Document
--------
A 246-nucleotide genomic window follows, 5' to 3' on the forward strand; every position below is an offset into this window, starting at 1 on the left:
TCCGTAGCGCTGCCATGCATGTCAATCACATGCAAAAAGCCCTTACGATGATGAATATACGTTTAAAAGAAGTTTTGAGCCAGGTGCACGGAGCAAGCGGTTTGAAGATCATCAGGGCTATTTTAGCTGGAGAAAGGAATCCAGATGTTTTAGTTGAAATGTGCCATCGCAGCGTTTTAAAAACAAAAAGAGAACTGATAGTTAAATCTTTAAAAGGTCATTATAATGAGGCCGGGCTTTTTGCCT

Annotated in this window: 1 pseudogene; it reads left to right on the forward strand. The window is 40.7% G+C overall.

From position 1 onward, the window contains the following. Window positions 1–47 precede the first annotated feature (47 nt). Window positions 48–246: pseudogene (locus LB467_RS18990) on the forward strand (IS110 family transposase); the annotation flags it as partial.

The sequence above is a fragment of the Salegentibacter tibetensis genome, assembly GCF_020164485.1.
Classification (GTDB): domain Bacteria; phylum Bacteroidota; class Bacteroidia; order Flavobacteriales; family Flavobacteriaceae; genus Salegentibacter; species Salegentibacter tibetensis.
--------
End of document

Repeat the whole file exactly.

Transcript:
A 246-nucleotide genomic window follows, 5' to 3' on the forward strand; every position below is an offset into this window, starting at 1 on the left:
TCCGTAGCGCTGCCATGCATGTCAATCACATGCAAAAAGCCCTTACGATGATGAATATACGTTTAAAAGAAGTTTTGAGCCAGGTGCACGGAGCAAGCGGTTTGAAGATCATCAGGGCTATTTTAGCTGGAGAAAGGAATCCAGATGTTTTAGTTGAAATGTGCCATCGCAGCGTTTTAAAAACAAAAAGAGAACTGATAGTTAAATCTTTAAAAGGTCATTATAATGAGGCCGGGCTTTTTGCCT

Annotated in this window: 1 pseudogene; it reads left to right on the forward strand. The window is 40.7% G+C overall.

From position 1 onward, the window contains the following. Window positions 1–47 precede the first annotated feature (47 nt). Window positions 48–246: pseudogene (locus LB467_RS18990) on the forward strand (IS110 family transposase); the annotation flags it as partial.

The sequence above is a fragment of the Salegentibacter tibetensis genome, assembly GCF_020164485.1.
Classification (GTDB): domain Bacteria; phylum Bacteroidota; class Bacteroidia; order Flavobacteriales; family Flavobacteriaceae; genus Salegentibacter; species Salegentibacter tibetensis.